New to LRH

Discussion in 'The Basics, Starting Out' started by Kevinb71, Jan 13, 2012.

  1. Kevinb71

    Kevinb71 Member

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    As the title infers I am new to LRH. Just trying to get my feet wet and not quite ready to fully jump in the pond, so to speak. I currently have two .30-06 rifles, one a 700 Remington the a Stevens the model of which escapes me at the moment. I was thinking of purchasing a quality scope first and mounting it on the 700 and trying some long distance (400-600) shooting with this first to see if i have any talent (and eyesight) for this. What problems, advice etc. would anyone have for someone wanting to shoot a .30-06. I did do some searching of the forums and find very, very little on the .30-06. Am i just wasting time and money(already have the guns, so no cost there) using this caliber. i know from research that the 700 Rem is a good base. What are your thoughts? Thanks for the info!:)
     
  2. Whitetail Hunter

    Whitetail Hunter Well-Known Member

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    Kevinb71,


    The 30/06 isn't a bad gun to start with. It was a ww2 sniper round so it can't be bad. There is plenty of good 30 cal bullets out there. Save you money and buy the best optics you can afford. Leupold, Nikon, Nightforce, US optics are just a few of good quality glass. Take notes on the things you do, the weather you shoot in the wind, temp. Loading notes are very important. I keep all my targets in a folder so I can go back and if I have a question how a load shot out of my gun. Hope this helps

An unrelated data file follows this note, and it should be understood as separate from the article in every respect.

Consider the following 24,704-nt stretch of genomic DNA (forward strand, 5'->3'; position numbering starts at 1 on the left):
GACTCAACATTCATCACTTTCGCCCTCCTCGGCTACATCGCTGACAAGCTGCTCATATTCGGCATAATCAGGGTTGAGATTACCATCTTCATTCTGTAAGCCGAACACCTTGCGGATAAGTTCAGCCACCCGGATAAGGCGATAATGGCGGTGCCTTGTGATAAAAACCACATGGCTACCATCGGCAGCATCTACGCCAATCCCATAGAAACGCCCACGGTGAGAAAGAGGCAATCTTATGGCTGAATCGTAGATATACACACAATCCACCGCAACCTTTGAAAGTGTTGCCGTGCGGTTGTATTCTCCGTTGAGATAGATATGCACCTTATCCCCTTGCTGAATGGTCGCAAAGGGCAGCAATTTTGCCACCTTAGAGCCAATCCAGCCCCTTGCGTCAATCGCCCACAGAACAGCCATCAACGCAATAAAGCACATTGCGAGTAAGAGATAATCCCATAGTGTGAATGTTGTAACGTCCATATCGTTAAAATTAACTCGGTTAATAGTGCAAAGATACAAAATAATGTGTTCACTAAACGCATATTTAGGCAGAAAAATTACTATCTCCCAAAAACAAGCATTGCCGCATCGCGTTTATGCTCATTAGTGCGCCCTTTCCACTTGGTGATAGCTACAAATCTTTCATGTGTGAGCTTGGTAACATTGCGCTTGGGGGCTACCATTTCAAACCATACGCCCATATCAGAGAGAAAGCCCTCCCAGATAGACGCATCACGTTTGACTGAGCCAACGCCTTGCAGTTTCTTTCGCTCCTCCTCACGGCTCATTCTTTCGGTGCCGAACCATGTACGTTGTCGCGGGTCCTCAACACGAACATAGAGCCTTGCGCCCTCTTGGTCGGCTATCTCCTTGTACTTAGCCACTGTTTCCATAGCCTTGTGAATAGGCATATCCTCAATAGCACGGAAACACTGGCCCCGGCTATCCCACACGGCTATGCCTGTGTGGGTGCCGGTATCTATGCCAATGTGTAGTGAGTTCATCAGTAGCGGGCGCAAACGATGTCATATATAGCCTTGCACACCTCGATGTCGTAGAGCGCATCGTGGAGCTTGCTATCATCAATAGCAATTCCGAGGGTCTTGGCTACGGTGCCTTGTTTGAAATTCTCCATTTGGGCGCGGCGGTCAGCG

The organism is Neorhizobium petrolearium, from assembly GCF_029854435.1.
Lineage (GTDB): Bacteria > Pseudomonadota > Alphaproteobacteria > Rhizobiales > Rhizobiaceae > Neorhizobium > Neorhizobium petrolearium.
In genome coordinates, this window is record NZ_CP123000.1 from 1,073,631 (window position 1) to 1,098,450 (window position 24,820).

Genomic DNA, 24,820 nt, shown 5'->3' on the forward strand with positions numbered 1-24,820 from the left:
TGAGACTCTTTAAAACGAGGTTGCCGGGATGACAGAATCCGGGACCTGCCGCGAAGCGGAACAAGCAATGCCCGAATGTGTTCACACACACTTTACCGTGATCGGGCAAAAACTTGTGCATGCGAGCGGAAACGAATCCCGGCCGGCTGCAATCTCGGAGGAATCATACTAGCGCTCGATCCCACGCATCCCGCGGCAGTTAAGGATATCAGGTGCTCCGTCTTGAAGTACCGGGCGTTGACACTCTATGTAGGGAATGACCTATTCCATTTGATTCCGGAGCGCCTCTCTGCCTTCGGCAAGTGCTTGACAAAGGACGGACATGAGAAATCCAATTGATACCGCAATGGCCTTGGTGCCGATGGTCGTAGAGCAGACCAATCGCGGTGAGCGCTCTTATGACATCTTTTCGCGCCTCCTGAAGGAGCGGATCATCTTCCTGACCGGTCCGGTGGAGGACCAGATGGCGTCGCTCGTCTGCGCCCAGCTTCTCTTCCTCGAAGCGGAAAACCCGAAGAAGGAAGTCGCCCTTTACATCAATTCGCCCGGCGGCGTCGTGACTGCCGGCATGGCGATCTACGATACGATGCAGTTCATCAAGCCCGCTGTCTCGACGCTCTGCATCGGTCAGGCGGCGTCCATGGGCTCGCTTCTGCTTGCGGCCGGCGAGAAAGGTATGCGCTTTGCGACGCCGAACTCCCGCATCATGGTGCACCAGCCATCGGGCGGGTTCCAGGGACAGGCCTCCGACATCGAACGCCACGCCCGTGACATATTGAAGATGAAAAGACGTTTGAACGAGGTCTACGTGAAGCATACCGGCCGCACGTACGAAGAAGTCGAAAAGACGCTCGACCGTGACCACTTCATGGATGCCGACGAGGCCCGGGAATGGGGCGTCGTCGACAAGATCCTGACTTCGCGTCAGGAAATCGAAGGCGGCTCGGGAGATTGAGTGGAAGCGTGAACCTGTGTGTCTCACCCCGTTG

I my self shoot a lot of 308. Once in a while just to kick the dust off I shoot my 300 RUM.
     

  3. roninflag

    roninflag Well-Known Member

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    KEVIN- do you reload? have you adjusted the trigger . it is easy. google remington crisp. if you reload- load 49.5 , 50 or 50.5 grains of varget behind a 168 berger. lapua brass. the 30-06 is a great cartridge. there is more info on it on Riflemansjournal.com. German competes out to 1000 yards with his 30-06. i can't come close to him even with my 6.5-284. the 30-06 will do it with good ammo and rifle. welcome. roninflag
     
  4. Kevinb71

    Kevinb71 Member

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    Thanks for the replies! I always thought it was good long, but it's never even mentioned as an option when discussions of calibers come up. I think i will look for a good quality scope and mounts and start there.

    No i don't reload , at least not yet. Still trying to get my head aroung the info on long distance. I will check out your suggestions. Thanks
     
  5. FEENIX

    FEENIX Well-Known Member

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    Welcome to LRH and enjoy! I agree with the other posts.

    Since you don't reload yet, check out the 168, 185, 210 Berger VLDs by HSM The Hunting Shack, Inc. - 30-06 Springfield

    Good luck and happy safe hunting/shooting.

    Ed
     
    Last edited: Jan 14, 2012
  6. Bravo 4

    Bravo 4 Well-Known Member

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    Think of it this way, everything the .308 can do the 06' can do better.
     
  7. RDM416

    RDM416 Well-Known Member

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    Kevin, as others have said, the 30-06 will work fine for the range you mentioned. Get the trigger worked or replaced. A good clean 3lbs should do for starters.

    There is no "talent" required, just knowledge. Don't worry about eyesight, that's what optics are for. Study the archives on trigger control and how to get steady. (Rests, bipod,etc. ) The setup you have will be no problem for 400 yards. Get a snap cap and spend a lot of time dry firing to learn trigger control and what works to get you steady. Welcome to the forum.
     
  8. 6.5Express